noun, plural e·col·o·gies for defs 2, 3. the branch of biology dealing with the relations and interactions between organisms and their environment, including other organisms. the set of relationships existing between organisms and their environment: desert ecologies. the set of relationships existing between any complex system and its surroundings or environment: the ecology and politics of healthcare. Also called human ecology. the branch of sociology concerned with the spacing and interdependence of people and institutions. advocacy for the protection of natural resources from pollution or its effects; environmentalism.
, Archaic oe·col·o·gy. Origin of ecology 1870–75;
) “house, dwelling” +
German -logie -logy
; term introduced by E. H. Haeckel
Related forms ec·o·log·i·cal , [ek- uh- loj-i-k uh l, ee-k uh-] /ˌɛk əˈlɒdʒ ɪ kəl, ˌi kə-/ ec·o·log·ic, adjective ec·o·log·i·cal·ly, adverb e·col·o·gist, noun un·ec·o·log·i·cal, adjective un·ec·o·log·i·cal·ly, adverb
Based on the Random House Unabridged Dictionary, © Random House, Inc. 2019
Related Words for ecological green Examples from the Web for ecological Contemporary Examples of ecological
We would have considered an algae bloom to be a welcome sign of
It was a new,
ecological eye that saw new kinds of harms and legislated to cure them.
Climate change is
ecological but also economic, social, and political.
And garbage from this massive infrastructure project was also poured into the Mzymta River, causing an
“The discourse of conservation has changed, [yet] nobody in Israel does social, cultural and
ecological [surveys],” he said. Historical Examples of ecological British Dictionary definitions for ecological adjective of or relating to ecology (of a practice, policy, product, etc) tending to benefit or cause minimal damage to the environment Derived Forms ecologically, adverb noun the study of the relationships between living organisms and their environment the set of relationships of a particular organism with its environment the study of the relationships between human groups and their physical environment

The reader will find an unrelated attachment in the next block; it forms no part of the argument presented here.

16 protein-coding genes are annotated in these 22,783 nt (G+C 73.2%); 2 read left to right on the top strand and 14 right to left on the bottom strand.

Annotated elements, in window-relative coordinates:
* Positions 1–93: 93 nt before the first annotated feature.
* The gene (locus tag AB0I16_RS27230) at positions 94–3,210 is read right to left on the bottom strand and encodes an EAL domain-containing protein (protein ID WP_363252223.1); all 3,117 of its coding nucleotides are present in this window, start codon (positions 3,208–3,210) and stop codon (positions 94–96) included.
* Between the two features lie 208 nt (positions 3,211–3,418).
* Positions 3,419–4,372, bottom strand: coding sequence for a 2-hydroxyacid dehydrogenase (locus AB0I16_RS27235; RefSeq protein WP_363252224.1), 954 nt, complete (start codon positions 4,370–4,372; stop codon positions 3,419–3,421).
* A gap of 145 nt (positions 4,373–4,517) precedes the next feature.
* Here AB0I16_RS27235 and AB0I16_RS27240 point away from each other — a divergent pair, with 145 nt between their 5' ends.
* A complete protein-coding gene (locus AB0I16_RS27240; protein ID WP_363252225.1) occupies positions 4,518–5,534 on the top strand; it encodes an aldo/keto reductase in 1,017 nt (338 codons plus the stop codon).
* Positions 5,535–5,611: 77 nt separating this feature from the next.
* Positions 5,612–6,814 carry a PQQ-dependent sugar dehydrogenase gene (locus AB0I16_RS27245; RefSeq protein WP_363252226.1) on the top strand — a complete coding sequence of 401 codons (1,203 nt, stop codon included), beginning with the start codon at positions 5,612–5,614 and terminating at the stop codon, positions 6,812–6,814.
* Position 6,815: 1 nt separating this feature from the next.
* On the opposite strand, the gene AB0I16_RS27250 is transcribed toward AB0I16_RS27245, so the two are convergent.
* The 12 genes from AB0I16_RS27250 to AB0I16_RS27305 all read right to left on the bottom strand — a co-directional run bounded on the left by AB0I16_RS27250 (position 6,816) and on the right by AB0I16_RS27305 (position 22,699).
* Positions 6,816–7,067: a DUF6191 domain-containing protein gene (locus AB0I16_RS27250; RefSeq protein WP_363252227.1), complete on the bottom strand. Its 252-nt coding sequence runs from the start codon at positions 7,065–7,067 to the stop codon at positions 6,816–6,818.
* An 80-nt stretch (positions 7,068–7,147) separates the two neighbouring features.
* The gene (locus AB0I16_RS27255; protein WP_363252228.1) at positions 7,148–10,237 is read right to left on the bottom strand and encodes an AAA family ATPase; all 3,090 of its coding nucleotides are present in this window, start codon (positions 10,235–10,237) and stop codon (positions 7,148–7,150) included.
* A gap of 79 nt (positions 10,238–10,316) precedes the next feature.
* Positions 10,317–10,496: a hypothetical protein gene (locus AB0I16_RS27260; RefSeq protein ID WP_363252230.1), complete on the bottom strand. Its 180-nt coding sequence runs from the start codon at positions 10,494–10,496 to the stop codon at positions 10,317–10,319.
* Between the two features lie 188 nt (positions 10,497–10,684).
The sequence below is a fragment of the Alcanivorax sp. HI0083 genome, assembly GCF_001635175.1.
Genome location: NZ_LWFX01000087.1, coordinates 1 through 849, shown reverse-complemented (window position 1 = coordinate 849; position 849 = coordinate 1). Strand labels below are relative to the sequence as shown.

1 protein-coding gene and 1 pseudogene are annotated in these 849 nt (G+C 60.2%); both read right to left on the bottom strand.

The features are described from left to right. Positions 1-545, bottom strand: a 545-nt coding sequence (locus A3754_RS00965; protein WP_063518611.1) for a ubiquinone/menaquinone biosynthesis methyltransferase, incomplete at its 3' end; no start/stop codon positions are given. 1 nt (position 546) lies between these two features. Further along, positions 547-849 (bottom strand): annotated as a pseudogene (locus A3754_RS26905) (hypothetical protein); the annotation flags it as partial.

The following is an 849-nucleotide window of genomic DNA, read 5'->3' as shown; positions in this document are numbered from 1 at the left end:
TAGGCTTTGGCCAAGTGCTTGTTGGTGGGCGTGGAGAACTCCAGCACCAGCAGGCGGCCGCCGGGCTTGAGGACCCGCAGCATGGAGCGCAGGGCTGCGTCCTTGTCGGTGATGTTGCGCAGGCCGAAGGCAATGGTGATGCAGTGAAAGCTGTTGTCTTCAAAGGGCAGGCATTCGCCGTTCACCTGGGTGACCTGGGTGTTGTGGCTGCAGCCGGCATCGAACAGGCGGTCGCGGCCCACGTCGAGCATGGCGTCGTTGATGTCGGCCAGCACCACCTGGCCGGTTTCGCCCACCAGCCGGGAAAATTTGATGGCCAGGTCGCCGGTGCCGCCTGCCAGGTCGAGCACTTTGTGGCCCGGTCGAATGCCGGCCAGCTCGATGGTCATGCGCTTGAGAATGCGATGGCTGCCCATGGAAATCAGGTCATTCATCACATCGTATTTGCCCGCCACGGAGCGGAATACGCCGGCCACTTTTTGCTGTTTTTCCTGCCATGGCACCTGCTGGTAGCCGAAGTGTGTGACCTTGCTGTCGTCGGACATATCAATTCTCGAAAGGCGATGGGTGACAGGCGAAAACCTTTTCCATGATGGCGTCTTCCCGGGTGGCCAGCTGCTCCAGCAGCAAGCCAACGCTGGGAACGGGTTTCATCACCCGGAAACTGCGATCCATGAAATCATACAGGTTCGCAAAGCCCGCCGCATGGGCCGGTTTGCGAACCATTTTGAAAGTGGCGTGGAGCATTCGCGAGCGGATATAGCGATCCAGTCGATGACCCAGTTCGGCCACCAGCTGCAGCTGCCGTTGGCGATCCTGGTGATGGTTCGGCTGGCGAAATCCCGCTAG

Also called (for senses 1, 2):
bionomics Derived Forms ecologist, noun Word Origin for ecology
C19: from German
Ökologie, from Greek oikos house (hence, environment)
Collins English Dictionary - Complete & Unabridged 2012 Digital Edition
© William Collins Sons & Co. Ltd. 1979, 1986 © HarperCollins
Publishers 1998, 2000, 2003, 2005, 2006, 2007, 2009, 2012
Word Origin and History for ecological n.
1873, "branch of science dealing with the relationship of living things to their environments, coined by German zoologist Ernst Haeckel (1834-1919) as
Okologie, from Greek oikos "house, dwelling place, habitation" (see villa) + -logia "study of" (see -logy). In use with reference to anti-pollution activities from 1960s.
Online Etymology Dictionary, © 2010 Douglas Harper
n. The branch of science that is concerned with the relationships between organisms and their environments. The relationship between organisms and their environments. The study of the detrimental effects of modern civilization on the environment, with a view toward their prevention or reversal through conservation. Related forms e′co•log ( ′i•cal ē′kə-lŏj) null ′ĭ-kəl, ĕk′ə- adj. e•col ′o•gist n.
The American Heritage® Stedman's Medical Dictionary
Copyright © 2002, 2001, 1995 by Houghton Mifflin Company. Published by Houghton Mifflin Company.
The scientific study of the relationships between living things and their environments. Also called bionomics A system of such relationships within a particular environment.
The American Heritage® Science Dictionary
Copyright © 2011. Published by Houghton Mifflin Harcourt Publishing Company. All rights reserved.
The study of living things, their environment, and the relation between the two.
The New Dictionary of Cultural Literacy, Third Edition
Copyright © 2005 by Houghton Mifflin Harcourt Publishing Company. Published by Houghton Mifflin Harcourt Publishing Company. All rights reserved.